I’ll come to the subtitle of this book shortly, but this is the much publicised history of MI5 celebrating the centenary of its foundation. Christopher Andrew was made a member of the Security Service in order that he should have access to all their files as well as to staff.
Given that he had a hundred years of history to cover, not just of the Security Service, but of the political and social context in which it has operated, a thousand pages seems a tad sparse, especially as this is [a] the first history by an ‘insider’ to be made public and [b] the shortage of histories based on source material (rather than gossip and the bias of disaffected ex-members of the Service). One suspects an editorial decision to go for a single volume history, but it does seem something of a lost opportunity.
As the author is at pains to point out, the intelligence community has had very little exposure in the way of in-depth and high quality historical assessment. This is, of course, partly because of the nature of their work. However, there is no real operational reason why earlier parts of the Service’s history should not now be scrutinised. British intelligence during the Second World War has been treated to a very comprehensive multi-volume analysis (and very interesting it is as well). The work and context of MI5 (along with SIS, GCHQ, and Special Branch) could well provide interesting historical works, not least because of the light it would shed on what are often otherwise inexplicable decisions and events.
For all that, this is a very readable narrative of the work of the Security Service. We are not only treated to a chronological history of the operations carried out by the Service, but also of the internal organisation and the ups and downs of the Service as an organisation. Much of the earlier history is well covered in more popular texts and there are few surprises. There are times when I wanted to know more; plenty, in fact. We are all too often told that something came to the attention of the Service, but never how. In the early days, when you could happily have fitted the entire staff into my flat and still had room for the cat, it seems nothing short of a miracle that they not only discovered things, but were able in both World Wars to not only counter the espionage threat posed by Germany, but run an elaborate network of double agents and misinformation operations.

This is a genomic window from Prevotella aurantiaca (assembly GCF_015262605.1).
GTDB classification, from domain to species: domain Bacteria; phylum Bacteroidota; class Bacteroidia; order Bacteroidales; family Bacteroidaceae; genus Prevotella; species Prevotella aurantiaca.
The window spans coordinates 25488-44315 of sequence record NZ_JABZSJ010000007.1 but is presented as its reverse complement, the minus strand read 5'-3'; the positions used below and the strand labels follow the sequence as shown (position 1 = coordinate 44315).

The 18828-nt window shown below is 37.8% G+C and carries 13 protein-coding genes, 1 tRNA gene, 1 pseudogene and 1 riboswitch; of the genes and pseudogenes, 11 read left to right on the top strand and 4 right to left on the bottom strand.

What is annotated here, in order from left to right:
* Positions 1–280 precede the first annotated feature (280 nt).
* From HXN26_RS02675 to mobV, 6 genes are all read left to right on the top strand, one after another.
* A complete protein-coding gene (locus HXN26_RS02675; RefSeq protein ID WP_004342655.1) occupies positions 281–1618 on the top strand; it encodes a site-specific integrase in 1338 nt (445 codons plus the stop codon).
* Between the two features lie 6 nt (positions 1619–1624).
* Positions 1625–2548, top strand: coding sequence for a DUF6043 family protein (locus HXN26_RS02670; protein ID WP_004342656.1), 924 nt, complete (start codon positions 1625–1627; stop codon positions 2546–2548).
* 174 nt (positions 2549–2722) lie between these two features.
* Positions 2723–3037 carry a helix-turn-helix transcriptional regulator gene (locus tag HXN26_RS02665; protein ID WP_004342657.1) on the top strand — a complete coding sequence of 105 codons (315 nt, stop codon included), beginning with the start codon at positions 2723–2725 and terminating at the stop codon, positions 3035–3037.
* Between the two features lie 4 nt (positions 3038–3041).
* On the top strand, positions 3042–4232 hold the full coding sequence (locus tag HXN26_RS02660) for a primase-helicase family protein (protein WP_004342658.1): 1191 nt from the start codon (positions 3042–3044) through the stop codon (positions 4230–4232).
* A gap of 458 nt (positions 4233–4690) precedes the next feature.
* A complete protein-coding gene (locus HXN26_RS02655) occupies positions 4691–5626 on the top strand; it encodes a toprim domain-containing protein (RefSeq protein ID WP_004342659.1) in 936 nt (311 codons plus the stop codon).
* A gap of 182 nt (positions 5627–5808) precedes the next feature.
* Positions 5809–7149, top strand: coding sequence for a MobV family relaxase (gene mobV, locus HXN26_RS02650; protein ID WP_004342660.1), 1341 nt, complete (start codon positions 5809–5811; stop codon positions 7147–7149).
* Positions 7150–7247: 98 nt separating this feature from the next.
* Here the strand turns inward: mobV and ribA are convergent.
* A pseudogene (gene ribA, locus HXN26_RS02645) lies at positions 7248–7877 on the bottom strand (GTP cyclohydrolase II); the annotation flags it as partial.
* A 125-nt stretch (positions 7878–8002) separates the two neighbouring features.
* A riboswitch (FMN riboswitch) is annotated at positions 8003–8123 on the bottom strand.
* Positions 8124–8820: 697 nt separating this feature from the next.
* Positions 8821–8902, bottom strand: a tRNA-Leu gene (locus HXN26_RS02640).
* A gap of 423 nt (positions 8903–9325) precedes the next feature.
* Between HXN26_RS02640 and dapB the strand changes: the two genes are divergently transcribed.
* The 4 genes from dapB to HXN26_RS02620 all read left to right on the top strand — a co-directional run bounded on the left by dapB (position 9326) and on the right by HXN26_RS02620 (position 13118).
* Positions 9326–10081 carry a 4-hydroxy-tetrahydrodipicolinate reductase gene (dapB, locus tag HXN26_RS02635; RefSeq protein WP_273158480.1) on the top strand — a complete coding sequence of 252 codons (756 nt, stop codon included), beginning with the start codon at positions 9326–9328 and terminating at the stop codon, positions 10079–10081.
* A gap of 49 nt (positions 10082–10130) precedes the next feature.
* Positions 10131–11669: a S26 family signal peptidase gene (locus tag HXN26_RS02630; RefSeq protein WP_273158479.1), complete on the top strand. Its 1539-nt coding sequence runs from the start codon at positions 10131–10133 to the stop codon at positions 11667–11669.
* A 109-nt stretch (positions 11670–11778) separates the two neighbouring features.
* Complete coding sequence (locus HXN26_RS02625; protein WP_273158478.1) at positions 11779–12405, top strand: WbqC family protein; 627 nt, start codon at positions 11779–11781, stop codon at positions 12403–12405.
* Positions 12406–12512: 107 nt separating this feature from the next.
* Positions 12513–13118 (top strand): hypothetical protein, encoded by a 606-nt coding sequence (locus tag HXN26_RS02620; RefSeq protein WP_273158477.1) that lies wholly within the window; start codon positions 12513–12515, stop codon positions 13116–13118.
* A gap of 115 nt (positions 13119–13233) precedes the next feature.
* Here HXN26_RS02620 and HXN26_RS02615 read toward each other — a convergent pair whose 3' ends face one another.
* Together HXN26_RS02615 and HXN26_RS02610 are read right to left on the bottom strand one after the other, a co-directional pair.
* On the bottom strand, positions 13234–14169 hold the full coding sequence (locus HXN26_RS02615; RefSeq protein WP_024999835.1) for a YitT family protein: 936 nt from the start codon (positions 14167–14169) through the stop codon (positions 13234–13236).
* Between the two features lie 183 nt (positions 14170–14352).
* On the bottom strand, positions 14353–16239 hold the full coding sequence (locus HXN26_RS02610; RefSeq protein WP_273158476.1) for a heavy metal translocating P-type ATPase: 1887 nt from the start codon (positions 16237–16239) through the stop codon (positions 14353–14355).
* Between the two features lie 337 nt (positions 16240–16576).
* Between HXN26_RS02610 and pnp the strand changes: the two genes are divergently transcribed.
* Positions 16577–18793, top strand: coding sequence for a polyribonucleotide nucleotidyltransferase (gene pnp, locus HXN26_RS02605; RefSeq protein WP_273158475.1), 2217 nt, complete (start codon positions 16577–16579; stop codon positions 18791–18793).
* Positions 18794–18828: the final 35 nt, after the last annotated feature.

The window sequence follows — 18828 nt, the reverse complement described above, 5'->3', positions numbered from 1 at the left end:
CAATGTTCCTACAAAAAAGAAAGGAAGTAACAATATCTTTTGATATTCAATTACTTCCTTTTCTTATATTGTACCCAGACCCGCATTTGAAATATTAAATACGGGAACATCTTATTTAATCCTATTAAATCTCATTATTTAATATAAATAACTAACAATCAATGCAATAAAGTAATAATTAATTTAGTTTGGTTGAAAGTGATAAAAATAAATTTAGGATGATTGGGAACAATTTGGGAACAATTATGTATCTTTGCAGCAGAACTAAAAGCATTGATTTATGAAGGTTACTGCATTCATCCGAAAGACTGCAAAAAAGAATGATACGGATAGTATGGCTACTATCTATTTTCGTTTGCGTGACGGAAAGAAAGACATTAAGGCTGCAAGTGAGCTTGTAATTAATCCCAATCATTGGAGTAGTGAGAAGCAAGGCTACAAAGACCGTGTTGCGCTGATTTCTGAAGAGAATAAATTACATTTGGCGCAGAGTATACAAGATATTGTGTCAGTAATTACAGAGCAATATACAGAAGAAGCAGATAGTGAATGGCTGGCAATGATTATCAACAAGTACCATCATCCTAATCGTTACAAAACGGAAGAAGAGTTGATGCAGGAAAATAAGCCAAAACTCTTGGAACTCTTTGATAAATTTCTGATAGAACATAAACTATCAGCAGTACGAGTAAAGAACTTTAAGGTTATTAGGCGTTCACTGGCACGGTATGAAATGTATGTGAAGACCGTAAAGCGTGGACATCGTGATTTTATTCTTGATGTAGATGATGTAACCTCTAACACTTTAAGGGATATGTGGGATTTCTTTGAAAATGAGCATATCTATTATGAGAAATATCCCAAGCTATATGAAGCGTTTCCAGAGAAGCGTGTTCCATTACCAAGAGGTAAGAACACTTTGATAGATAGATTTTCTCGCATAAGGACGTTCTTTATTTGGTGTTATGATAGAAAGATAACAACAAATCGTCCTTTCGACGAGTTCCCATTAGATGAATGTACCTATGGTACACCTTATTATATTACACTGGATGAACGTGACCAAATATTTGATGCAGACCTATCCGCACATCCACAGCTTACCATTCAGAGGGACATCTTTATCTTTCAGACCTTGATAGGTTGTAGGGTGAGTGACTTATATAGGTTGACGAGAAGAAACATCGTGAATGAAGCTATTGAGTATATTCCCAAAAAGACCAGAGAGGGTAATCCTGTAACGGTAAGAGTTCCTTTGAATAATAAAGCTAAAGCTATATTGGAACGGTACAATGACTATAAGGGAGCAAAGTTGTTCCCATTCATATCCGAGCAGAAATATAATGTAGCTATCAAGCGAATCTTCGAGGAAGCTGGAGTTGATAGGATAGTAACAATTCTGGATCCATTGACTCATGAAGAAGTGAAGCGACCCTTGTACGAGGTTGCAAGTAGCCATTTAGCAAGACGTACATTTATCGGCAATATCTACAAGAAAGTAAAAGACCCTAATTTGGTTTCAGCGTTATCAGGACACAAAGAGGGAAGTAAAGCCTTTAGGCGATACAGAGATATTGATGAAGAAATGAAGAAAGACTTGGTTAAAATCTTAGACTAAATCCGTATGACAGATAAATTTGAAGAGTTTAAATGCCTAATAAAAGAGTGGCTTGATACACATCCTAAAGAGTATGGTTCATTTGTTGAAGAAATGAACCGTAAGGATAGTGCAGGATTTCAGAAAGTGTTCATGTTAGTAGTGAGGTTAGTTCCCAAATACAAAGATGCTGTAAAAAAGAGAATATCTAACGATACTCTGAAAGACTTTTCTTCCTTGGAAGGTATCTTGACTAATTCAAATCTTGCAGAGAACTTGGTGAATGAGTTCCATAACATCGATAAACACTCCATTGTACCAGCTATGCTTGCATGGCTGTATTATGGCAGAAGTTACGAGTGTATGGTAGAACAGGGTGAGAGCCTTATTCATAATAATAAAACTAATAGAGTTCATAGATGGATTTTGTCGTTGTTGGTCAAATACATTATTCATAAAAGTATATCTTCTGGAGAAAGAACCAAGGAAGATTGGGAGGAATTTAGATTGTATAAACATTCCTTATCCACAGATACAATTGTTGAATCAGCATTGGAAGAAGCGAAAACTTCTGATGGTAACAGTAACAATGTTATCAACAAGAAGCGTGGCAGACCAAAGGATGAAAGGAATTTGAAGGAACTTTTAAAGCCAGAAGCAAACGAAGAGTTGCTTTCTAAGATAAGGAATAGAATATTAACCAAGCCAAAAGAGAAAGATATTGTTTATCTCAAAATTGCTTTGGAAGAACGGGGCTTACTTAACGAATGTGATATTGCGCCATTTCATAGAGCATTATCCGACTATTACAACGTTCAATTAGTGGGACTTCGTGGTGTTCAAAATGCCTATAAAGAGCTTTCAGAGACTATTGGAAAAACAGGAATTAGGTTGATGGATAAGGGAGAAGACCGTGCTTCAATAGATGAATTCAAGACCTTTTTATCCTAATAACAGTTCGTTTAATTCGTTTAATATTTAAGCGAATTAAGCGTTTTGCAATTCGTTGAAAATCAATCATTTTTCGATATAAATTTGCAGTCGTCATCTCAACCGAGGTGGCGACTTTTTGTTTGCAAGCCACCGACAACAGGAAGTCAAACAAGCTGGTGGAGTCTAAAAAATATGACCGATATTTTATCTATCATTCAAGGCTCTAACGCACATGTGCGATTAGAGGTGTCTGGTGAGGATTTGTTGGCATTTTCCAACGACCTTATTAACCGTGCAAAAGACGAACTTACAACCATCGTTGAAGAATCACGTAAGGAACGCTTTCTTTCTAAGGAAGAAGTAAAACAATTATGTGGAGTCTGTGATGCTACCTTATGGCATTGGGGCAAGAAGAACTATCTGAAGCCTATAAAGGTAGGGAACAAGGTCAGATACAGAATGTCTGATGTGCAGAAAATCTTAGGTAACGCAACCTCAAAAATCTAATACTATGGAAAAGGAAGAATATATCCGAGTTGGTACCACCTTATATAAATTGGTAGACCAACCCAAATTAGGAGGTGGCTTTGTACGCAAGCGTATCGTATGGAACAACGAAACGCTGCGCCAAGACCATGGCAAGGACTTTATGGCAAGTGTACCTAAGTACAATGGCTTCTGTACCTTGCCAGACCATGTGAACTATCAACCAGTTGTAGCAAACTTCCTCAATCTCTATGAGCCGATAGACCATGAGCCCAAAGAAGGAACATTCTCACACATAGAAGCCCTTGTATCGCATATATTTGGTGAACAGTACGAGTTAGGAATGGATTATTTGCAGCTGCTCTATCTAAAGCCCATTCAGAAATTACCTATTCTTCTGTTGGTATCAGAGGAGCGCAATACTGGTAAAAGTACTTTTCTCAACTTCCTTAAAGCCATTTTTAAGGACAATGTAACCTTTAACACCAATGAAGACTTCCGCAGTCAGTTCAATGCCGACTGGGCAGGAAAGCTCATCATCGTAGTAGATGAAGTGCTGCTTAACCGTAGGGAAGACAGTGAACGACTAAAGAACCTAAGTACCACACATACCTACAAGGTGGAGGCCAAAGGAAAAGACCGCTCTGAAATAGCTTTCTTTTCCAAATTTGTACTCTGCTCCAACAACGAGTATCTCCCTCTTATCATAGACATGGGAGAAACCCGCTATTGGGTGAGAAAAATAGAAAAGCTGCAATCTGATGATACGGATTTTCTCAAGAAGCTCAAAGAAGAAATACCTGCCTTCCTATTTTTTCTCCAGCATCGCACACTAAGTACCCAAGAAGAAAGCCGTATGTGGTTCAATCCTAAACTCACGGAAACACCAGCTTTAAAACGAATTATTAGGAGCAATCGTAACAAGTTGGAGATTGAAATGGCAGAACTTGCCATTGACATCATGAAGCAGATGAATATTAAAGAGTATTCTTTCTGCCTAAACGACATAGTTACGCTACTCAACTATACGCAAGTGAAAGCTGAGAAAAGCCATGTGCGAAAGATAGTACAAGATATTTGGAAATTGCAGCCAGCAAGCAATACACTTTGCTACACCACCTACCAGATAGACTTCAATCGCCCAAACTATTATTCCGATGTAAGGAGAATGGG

Post-World War Two history is also given a new perspective, especially during the period when the British Empire was dissolving. The relationship that the Security Service had with countries emerging from Colonial rule was quite remarkable. Quite how one views that depends on one’s attitude to post-colonial rulers, but those with whom the UK did business seemed, for the most part, to be very grateful for MI5’s assistance in ensuring the transitions were, again for the most part, peaceful.
The closer we get to the present day, the less informative the book becomes. There may be good operational reasons for this, but as the book never discusses working methods in detail, this begins to cause problems. And here it would be apposite to consider the subtitle of the book: ‘The Authorized History of MI5’. Christopher Andrew makes a big play on the distinction between an ‘Official’ history and an ‘Authorized’ history. His claim for the latter – in which he has full access and authorial independence to be critical where he sees fit – is somewhat tarnished by several facts. He is a well known writer on matters of intelligence and would not have been given the job if he was outright critical. And his approach to what are some of the more controversial events of the late 20th and early 21st centuries leave one wondering whether he left his critical abilities outside on Millbank every time he walked through the door.
This is not to say I am worried that he does not agree with my perspective on events like the Lockerbie bombing or the shooting dead of three unarmed members of the IRA in Gibraltar, for example, but in the case of one, no controversy (or any of the plausible alternative evidence) is mentioned, and in the other it is dismissed as mistaken. Whilst the size and scope of the book does not allow for in-depth discussion of these (and other controversies), they are handled in such a way as to call in to question the author’s impartiality. And, as a consequence, one is left wondering about other events as well. I am not a conspiracy theorist, but it easy to see how such conspiracies are fed.
If you know little or nothing of the history of MI5, this is a book worth reading. The author can write well and makes an interesting and clear narrative of complex events. And it certainly offers a new perspective to events of the last 100 years. I do feel, however, that it was a missed opportunity to give us more detail than already exists and to be more robust in the discussion of events that are by no means as clear cut as the author would have us believe.